Bring Back the Relish Tray
You’ve got plenty of things to cook right now. How about something to be grateful for that you don’t have to cook? Bring back the relish tray. It’s a great way to tie time and place and family all together. It’s old school and it’s totally doable whether you are hostess, guest, or even if you’re, ahem … going out. Make a small plate that suits your group. You can still gather, visit, and share a beverage, enjoying your relish plate, of course, and then head to the restaurant for the rest of your meal. These tasty tidbits arranged on a platter bring back memories and make them at the same time. It’s a Thanksgiving tradition you should start and keep.
Your family has its cherished recipes that you are dutifully bound to recreate exact replicas of every year, but this is one of the least complicated ways to add some panache to the predictable. Neither charcuterie board, nor cheese plate, and while it may include one or two fresh vegetables, this is most definitely not a crudité platter. No dips, please, and no crackers. You can make it up ahead of time, or if you have a guest, or kids, who want to help, this is a great way to let them jump in and get involved.
First stop after you press a drink in someone’s hand, the relish tray is the place where we all gather as we start the business of celebrating. It’s a bracing, bright complement to all the heavier, hefty palate food that will follow, and it gives you something to nibble on during that interminable wait between your time of arrival and the point when you finally sit down to eat.
Your relish tray can consist of any combination of sweet, savory, salty pickled items that you like, but do add in at least one fresh variant for contrast. For years ours included cream cheese stuffed celery, but after we noticed it was not getting eaten we swapped it out with some fresh carrot sticks. Include one item that gives a nod to your family, and one item of local origin. For our family this is the bright, yellow lupini beans you see here, and the radishes, which were my dad’s favorite. You can have all the same elements year after year, but the local item, in particular, is where you can introduce something new and different. For this, I used Mama Lil’s Asparagini (pickled asparagus). If you put up your own pickles this year, be sure to include them on your platter, and give them the place of honor they deserve.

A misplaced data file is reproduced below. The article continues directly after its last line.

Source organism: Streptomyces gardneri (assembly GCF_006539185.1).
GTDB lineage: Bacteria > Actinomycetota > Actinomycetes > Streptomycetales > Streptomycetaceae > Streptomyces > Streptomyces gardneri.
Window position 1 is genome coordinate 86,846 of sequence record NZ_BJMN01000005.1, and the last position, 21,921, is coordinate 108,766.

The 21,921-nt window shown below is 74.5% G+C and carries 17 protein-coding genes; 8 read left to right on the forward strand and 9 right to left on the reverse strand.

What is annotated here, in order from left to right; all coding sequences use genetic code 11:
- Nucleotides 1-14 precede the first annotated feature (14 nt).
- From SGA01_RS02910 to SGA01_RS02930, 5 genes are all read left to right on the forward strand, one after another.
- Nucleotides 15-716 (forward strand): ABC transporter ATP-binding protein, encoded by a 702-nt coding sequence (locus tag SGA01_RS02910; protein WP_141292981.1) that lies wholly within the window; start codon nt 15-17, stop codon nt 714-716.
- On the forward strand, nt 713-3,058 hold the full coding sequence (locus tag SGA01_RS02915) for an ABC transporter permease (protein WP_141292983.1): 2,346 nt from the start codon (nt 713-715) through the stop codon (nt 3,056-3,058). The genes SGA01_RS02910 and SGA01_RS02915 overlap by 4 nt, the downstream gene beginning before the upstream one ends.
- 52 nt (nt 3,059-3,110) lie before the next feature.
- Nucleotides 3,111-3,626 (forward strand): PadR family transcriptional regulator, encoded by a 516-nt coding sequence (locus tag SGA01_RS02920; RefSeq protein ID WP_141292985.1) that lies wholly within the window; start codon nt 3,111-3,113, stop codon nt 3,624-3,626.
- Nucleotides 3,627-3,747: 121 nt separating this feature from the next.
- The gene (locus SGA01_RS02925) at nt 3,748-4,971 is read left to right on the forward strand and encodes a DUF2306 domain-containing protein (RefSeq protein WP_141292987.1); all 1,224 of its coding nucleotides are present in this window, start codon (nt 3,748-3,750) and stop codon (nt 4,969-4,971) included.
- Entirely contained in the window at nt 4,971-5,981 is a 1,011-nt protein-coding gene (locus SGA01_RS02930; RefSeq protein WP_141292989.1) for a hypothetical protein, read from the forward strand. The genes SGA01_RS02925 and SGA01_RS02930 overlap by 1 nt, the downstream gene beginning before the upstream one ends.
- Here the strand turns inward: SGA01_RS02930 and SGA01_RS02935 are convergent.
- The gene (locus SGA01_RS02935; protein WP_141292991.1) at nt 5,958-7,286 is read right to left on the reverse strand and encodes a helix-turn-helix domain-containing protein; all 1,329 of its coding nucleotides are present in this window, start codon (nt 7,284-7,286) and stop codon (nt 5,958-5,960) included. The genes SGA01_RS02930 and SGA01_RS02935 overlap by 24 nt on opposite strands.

Everything needs to be drained and well chilled. Cut ingredients so that they are easy to pick up and eat, and don’t forget the toothpicks in a fancy holder. We’re dialing up the ceremony here. Use a special plate if you have one. Our family has a divided glass relish dish that comes out only once a year, specifically for Thanksgiving. You can use a dish you already have or make a quick trip to one of our local antique or thrift stores to check for possibilities. Perhaps an older relative has something they would like to contribute to this year’s gathering? Honor them by using it. My mom passed this dish to me and I always feel that it adds connectedness to our family and the holiday.
Use the list below to help you assemble a relish tray of your own. There are more Thanksgiving related recipes and ideas online at blogs.columbian.com/home-made if you search “Thanksgiving.” Fuss about something else and let the festivities begin.
- extra large pitted ripe olives
- assorted deli olives
- hearts of palm
- sweet gherkins
- bread and butter pickles
- pickled beets
- carrot sticks
- celery sticks stuffed with cream cheese
- pickled asparagus